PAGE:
Charlotte golfer Victor Wiggins striking it big with 49ers
The hooting, hollering and slapping of high-fives from the guys in forest green shirts and white shorts echoed throughout Finley Golf Club in Chapel Hill, N.C.
Birdie after birdie was posted by the Charlotte men’s golf team on the final day of the NCAA Chapel Hill Regional. Against a field including No. 1 Florida State, No. 11 Stanford and No. 19 North Carolina, the 49ers posted the low final round to win the championship, their first in school history.
Proving that rankings can be just a number, the nation's 50th-ranked team is aiming for even more success in this week’s NCAA championships. Through the first round of the tournament, Wiggins is tied for 133rd with an 8-over 80.
“We all realize that we took down the No. 1 team in the nation, Stanford as well as Carolina on their home course,” said Charlotte sophomore Victor Wiggins, who finished tied for fourth thanks to two rounds of 68. “We are a good team and we are going to make a lot of noise.”
This time last year you didn’t hear a peep from Wiggins. The Gastonia, N.C., native wasn't even on a team, choosing exile from a place he initially thought “couldn’t go wrong.”
As a U.S. Amateur qualifier, a PGA Junior Championship player and five-time winner on the National Junior Golf Tour, Wiggins was able to write his own ticket to almost any college golf program in the country. He chose Auburn for the nice practice facility, the football team’s success, the beautiful campus and the small town atmosphere. But the biggest reason Wiggins wanted to be an Auburn Tiger was the rapport he developed with head coach Nick Clinard, also a Gastonia native, during the recruiting process.
“We had a really good relationship,” Wiggins said. “We had a moment when we both knew it felt right. I took other visits. I knew that Chapel Hill and Duke were also possibilities but Auburn was the best opportunity. It was the best fit. It was an SEC school; you couldn't go wrong.”
[caption id="attachment_1705" align="alignright" width="500"] Victor Wiggins, top and at right, with Charlotte head coach Ryan Cabbage. (Photos by Sam Roberts)[/caption]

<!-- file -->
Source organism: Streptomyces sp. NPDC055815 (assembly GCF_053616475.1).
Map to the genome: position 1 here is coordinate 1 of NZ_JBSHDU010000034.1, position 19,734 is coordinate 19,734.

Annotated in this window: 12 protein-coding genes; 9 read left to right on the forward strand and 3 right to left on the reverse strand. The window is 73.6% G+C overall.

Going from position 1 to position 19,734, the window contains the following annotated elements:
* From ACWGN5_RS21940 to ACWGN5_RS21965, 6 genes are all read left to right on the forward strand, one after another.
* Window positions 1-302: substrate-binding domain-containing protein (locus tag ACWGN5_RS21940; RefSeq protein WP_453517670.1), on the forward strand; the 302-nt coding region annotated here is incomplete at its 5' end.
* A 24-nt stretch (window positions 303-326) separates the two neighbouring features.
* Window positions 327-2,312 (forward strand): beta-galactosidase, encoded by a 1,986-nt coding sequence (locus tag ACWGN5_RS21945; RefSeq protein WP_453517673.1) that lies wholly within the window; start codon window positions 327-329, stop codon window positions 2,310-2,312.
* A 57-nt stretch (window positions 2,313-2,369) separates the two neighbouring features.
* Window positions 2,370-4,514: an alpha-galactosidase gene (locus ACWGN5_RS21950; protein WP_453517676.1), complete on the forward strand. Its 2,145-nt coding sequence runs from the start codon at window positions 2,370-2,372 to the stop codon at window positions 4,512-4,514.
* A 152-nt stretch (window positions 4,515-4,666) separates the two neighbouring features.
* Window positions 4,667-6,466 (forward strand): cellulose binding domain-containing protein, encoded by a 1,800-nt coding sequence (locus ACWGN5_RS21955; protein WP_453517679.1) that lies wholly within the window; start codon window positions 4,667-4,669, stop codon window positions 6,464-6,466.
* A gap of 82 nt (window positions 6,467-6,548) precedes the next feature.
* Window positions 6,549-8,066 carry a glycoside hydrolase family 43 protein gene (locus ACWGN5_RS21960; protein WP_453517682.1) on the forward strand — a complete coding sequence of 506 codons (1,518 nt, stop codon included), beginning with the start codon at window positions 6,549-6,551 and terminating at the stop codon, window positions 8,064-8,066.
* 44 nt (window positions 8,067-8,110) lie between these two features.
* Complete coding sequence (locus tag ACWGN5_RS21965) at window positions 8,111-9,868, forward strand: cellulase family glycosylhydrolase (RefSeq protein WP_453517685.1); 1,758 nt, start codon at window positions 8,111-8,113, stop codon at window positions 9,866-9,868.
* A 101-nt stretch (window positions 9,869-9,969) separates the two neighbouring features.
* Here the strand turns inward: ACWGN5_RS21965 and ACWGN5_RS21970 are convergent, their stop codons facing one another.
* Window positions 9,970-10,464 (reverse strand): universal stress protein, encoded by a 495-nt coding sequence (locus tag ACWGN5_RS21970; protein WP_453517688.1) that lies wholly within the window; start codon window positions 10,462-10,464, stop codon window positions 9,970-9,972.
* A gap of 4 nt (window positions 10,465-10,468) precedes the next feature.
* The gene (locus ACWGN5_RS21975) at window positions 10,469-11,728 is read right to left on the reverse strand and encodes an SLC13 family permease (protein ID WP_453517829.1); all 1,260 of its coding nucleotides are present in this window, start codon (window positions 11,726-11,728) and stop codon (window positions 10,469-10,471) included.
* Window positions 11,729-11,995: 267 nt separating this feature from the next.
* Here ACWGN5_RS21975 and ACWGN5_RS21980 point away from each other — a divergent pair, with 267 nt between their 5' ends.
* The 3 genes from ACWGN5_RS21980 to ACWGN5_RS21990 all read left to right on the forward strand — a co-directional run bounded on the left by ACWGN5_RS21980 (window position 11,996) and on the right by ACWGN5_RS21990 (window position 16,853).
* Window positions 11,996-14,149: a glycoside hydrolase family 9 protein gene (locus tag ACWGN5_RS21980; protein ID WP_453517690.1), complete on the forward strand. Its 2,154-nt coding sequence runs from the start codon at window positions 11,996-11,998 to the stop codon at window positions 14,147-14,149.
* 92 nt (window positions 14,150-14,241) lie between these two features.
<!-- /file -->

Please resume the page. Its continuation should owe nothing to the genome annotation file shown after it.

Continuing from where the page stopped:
But it did. Wiggins never cracked Auburn’s five-man starting lineup. He played in three events and competed in those as an individual.
Suddenly it didn’t matter that Auburn had a 8,000-square foot technically advanced teaching center. It didn’t matter that the lemonade at Toomer’s Drug Store tasted so good. It didn't matter that Chris Davis returned a missed field goal for a touchdown against Alabama to give Auburn’s its greatest Iron Bowl victory. Wiggins wasn’t playing; wasn’t doing what he came to Auburn to do and it hurt.
“I got knocked down at Auburn pretty hard,” Wiggins said. “It was a position I had never been in before in my life. I should have been one of the top five guys in the lineup at Auburn. Between me and coach there were disagreements on a few things. I didn't see that changing over the course of four years.”
Wiggins decided to transfer. The most integral pieces of Wiggins' golf development were back in Gastonia: his golf coach Chris Leatherman and mental coach Jon Sielsky. Clemson, Duke, North Carolina and UNC Greensboro were possibilities but Leatherman and Sielsky would be at least two hours away.
“I had been away from home and it failed,” Wiggins said. “Why would I go somewhere else and go through that same thing again. It was imperative that (Leatherman and Sielsky) be part of my team.”
Meanwhile, Charlotte’s campus was a 35 minutes away. After their first conversation, it was clear that 49ers head coach Ryan Cabbage understood Wiggins' situation. Cabbage guaranteed Wiggins could earn a spot in the 49ers’ starting lineup and was willing to be on Wiggins’ team of coaches.
In his 49ers debut, Wiggins won the Gopher Invitational in Minnesota at 5-under-par while the 49ers placed third. Wiggins has started every tournament this season with five finished in the top 10 and a 72.32 scoring average. He is ranked 130th in the country but as the 49ers proved in Chapel Hill rankings are sometimes just a number.
“I learned a lot through it,” Wiggins said. “It’s a feeling that I never want to feel again. It pushed me everyday to get better. I’m mentally stronger because of it. Getting knocked down, you get back up.”